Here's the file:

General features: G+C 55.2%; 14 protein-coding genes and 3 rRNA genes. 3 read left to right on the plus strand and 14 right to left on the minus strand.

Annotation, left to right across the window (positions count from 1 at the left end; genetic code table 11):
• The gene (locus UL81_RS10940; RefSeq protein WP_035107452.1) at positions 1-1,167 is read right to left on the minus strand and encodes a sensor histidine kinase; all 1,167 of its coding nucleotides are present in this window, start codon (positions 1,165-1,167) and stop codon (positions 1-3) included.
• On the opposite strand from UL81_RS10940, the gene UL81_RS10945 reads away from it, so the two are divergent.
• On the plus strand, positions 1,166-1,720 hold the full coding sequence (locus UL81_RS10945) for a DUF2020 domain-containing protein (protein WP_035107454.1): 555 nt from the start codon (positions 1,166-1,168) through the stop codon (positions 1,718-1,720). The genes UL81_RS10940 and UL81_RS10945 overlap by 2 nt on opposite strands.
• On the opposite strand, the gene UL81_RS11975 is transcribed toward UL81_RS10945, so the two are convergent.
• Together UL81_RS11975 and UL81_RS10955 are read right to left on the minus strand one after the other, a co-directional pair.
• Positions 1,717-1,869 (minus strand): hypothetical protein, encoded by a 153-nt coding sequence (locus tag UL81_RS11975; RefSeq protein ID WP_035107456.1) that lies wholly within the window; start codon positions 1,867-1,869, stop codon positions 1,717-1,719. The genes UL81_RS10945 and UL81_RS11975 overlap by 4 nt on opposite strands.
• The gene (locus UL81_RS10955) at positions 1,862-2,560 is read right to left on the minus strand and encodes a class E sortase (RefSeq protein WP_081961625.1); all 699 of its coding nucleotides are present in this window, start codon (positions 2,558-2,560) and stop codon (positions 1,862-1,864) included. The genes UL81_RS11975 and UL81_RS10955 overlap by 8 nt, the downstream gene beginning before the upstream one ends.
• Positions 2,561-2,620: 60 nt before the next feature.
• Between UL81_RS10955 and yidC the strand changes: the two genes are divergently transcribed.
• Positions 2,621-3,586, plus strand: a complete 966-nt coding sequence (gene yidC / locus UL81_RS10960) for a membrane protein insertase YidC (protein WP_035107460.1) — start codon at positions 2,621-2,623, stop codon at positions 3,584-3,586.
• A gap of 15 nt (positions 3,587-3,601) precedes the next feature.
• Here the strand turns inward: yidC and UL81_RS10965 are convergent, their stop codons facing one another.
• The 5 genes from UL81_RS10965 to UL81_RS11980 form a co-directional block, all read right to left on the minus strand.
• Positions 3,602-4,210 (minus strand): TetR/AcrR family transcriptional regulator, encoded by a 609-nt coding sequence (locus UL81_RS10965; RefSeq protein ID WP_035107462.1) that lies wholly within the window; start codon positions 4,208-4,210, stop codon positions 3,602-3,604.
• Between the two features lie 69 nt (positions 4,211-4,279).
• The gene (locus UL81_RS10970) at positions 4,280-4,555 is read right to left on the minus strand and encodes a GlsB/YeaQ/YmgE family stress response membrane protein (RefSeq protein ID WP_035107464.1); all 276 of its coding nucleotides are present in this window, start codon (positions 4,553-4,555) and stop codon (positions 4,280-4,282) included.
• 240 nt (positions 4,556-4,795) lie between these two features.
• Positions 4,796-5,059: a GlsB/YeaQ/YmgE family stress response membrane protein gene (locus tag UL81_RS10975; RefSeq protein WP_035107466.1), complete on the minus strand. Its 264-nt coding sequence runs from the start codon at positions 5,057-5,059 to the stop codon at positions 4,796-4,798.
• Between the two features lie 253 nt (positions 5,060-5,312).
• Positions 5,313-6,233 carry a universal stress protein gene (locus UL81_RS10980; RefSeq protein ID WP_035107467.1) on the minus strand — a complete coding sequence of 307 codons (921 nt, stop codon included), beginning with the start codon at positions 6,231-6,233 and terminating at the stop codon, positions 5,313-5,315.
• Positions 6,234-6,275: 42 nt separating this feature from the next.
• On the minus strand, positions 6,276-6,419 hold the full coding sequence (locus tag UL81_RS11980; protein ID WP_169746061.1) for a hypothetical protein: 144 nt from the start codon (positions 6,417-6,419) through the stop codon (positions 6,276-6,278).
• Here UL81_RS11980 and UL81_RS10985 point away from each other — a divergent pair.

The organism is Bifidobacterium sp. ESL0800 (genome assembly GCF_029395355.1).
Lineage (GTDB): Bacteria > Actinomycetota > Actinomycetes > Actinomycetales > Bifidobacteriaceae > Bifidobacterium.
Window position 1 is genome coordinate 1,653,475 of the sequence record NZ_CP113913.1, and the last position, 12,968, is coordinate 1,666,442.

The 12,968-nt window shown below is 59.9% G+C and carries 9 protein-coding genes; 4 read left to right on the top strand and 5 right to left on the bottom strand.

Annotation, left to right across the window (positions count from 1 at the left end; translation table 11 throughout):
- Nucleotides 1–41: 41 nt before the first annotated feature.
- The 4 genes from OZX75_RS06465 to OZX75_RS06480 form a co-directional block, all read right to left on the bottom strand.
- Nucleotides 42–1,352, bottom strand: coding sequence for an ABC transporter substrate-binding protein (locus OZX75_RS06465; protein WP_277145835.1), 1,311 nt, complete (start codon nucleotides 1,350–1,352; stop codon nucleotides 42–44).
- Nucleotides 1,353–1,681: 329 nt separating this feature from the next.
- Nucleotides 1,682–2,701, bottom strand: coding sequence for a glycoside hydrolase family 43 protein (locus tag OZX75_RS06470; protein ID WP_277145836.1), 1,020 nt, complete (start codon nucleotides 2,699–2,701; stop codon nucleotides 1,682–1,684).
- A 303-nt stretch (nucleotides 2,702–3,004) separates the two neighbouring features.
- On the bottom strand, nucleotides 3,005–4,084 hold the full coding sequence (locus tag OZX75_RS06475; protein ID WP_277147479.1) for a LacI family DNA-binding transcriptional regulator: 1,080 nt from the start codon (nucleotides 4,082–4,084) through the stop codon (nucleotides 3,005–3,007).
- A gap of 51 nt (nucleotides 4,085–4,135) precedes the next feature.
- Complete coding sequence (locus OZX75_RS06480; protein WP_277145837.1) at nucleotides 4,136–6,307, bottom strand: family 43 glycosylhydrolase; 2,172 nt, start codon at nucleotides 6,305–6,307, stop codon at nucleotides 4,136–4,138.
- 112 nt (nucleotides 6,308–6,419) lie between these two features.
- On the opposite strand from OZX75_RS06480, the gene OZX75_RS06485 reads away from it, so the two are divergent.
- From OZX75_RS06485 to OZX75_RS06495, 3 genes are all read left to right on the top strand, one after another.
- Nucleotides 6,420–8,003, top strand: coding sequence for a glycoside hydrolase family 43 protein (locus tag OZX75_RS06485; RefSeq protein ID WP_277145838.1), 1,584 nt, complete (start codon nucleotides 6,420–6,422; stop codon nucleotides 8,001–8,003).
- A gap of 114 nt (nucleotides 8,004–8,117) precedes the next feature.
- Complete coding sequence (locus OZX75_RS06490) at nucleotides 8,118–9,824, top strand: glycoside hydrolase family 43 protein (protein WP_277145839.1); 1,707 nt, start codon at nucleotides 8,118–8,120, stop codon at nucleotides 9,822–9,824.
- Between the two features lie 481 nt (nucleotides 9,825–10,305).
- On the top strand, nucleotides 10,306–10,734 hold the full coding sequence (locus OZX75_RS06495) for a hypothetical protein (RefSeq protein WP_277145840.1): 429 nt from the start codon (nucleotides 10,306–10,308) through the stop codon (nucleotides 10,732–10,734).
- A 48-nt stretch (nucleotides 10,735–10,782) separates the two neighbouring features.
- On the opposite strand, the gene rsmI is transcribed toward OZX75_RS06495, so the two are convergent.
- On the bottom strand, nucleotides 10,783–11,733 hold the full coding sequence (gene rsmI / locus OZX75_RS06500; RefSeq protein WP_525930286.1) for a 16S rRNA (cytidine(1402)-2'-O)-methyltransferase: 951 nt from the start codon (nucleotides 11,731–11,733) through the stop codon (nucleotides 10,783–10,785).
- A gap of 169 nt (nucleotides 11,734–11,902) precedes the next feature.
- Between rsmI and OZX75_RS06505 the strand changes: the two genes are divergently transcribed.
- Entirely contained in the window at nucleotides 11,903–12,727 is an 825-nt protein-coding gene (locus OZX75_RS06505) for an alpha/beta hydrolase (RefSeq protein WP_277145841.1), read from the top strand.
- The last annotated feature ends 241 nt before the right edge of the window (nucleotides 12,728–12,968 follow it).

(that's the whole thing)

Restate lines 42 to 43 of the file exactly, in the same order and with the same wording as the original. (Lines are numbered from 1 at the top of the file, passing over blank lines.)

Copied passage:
- From OZX75_RS06485 to OZX75_RS06495, 3 genes are all read left to right on the top strand, one after another.
- Nucleotides 6,420–8,003, top strand: coding sequence for a glycoside hydrolase family 43 protein (locus tag OZX75_RS06485; RefSeq protein ID WP_277145838.1), 1,584 nt, complete (start codon nucleotides 6,420–6,422; stop codon nucleotides 8,001–8,003).